PJM administers separate capacity credit markets for daily, monthly, and multi-monthly capacity transactions. These are auction markets, with daily auctions conducted for capacity credits to meet Accounted-For Obligations for the following day.(5) In the daily market, which is the subject of the MMU [Market Monitoring Unit] Report, a party that has capacity in excess of its needs for the next day may offer to sell its excess credits at a particular price (a "Sell Offer"). An LSE that needs additional capacity to meet its Accounted-For Obligation for the upcoming day may offer to buy, at whatever price it wishes to quote, the amount of capacity credits that it needs (a "Buy Bid"). After receiving all Sell Offers and Buy Bids for the day in question, the PJM staff ranks the Sell Offers from the lowest to the highest, and the Buy Bids from the highest to the lowest. The market-clearing price is the price at which the next (or marginal) Sell Offer is equal to or less than the next (or marginal) Buy Bid. Sellers who offered to sell at or below the market-clearing price receive that price, and buyers who bid at or above the price pay the market-clearing price.(6)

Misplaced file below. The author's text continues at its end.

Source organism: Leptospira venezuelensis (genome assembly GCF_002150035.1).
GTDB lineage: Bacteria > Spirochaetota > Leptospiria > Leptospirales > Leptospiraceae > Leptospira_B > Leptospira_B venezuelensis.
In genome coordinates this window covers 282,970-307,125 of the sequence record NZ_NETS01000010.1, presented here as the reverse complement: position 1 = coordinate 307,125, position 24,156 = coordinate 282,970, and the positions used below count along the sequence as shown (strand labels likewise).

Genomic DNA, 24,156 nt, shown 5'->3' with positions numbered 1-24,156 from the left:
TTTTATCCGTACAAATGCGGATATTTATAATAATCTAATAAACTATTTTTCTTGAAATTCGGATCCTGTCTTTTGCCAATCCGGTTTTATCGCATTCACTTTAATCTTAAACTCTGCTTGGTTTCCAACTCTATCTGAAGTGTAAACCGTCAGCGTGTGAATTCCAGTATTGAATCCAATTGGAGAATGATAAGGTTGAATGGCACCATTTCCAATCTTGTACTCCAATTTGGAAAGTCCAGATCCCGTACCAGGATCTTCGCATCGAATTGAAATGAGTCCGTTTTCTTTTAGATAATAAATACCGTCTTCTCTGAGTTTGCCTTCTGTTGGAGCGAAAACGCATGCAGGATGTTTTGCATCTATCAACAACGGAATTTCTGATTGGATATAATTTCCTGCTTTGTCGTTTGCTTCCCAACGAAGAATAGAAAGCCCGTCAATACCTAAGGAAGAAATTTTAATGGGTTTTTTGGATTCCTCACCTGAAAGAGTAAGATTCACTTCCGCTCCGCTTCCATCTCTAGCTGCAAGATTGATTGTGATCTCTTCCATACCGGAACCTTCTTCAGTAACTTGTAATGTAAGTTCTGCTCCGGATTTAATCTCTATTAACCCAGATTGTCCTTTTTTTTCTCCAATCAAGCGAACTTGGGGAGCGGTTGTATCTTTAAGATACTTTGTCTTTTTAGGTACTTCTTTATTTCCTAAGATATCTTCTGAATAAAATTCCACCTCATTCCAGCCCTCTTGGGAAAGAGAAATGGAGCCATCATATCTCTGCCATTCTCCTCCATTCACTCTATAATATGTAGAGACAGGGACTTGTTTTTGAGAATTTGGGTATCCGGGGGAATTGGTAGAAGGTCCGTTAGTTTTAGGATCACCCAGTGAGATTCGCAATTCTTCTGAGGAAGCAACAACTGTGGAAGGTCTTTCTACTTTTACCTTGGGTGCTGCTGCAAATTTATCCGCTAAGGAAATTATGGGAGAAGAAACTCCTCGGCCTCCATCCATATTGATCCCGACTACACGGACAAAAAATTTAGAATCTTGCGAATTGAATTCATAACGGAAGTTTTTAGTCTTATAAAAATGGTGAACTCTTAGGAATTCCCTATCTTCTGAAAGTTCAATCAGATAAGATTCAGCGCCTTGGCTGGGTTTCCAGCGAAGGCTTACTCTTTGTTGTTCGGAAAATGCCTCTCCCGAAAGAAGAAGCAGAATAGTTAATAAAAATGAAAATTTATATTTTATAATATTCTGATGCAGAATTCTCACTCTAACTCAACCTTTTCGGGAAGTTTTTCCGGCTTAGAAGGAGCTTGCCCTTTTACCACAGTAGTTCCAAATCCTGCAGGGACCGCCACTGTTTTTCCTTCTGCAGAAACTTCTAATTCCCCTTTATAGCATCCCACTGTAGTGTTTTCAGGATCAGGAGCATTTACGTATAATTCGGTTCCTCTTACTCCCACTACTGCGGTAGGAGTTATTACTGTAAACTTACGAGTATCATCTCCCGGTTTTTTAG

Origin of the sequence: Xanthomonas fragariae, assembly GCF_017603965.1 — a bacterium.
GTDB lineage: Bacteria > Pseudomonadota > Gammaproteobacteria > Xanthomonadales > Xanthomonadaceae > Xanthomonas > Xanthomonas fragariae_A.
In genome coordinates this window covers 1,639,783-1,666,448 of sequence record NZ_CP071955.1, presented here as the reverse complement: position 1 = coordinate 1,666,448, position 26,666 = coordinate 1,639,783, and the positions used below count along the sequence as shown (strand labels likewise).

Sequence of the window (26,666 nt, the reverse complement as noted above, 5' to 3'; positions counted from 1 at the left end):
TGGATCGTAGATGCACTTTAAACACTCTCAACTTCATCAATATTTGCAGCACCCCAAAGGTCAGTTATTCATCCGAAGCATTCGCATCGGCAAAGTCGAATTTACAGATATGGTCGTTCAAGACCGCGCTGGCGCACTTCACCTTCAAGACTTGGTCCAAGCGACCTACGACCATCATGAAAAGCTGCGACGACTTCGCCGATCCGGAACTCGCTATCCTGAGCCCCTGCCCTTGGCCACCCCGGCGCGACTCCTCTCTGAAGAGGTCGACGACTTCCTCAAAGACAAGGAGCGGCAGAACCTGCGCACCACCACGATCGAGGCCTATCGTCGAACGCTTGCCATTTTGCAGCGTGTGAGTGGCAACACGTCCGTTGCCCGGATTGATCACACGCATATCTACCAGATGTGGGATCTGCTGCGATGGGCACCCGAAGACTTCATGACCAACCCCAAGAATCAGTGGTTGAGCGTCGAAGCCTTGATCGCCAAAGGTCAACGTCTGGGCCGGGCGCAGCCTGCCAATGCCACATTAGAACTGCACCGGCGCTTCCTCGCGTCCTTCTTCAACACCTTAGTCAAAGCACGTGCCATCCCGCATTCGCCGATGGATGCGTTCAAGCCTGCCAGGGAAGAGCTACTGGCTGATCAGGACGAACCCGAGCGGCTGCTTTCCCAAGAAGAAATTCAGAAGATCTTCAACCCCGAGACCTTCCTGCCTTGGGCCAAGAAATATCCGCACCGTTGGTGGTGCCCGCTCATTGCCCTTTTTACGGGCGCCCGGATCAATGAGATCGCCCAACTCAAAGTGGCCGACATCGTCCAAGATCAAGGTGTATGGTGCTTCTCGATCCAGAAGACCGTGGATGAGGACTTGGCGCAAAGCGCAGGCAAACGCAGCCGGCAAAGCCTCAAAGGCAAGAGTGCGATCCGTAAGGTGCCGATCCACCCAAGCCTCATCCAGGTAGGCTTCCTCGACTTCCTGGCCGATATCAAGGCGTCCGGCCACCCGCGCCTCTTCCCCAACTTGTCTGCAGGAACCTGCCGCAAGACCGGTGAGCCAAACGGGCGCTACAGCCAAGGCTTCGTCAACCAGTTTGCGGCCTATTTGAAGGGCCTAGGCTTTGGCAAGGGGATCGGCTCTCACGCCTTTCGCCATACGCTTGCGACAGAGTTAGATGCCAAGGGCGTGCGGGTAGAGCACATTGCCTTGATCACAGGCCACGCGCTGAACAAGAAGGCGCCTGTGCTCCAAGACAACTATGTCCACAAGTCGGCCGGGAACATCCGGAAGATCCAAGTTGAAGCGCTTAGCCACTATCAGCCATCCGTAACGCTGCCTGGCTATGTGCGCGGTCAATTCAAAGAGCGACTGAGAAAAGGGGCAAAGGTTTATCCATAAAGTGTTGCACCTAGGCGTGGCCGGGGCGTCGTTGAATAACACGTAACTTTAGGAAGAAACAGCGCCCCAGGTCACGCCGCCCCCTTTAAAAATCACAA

As in any auction, this process does not guarantee that all LSEs seeking to purchase capacity credits will succeed in purchasing what they need at the price they quote. A would-be buyer that bids below the market-clearing price will not have its bid accepted and thus might still be short of capacity needed to meet its Accounted-For Obligation for the next day. In addition, even if an LSE made a Buy Bid above the market-clearing price, the total capacity credits offered at that price could be insufficient to cover all Buy Bids. If an LSE is still short after the daily auction and is not otherwise able to secure its needed capacity in time for the next day, that LSE will -- under the terms of the RAA -- be assessed a capacity deficiency charge. The capacity deficiency charge is measured in MW per day (the "capacity deficiency rate" or "CDR") at a level based on the projected daily carrying costs for installation of a new combustion turbine generator. The capacity deficiency rate is subject to review and approval by FERC.(7)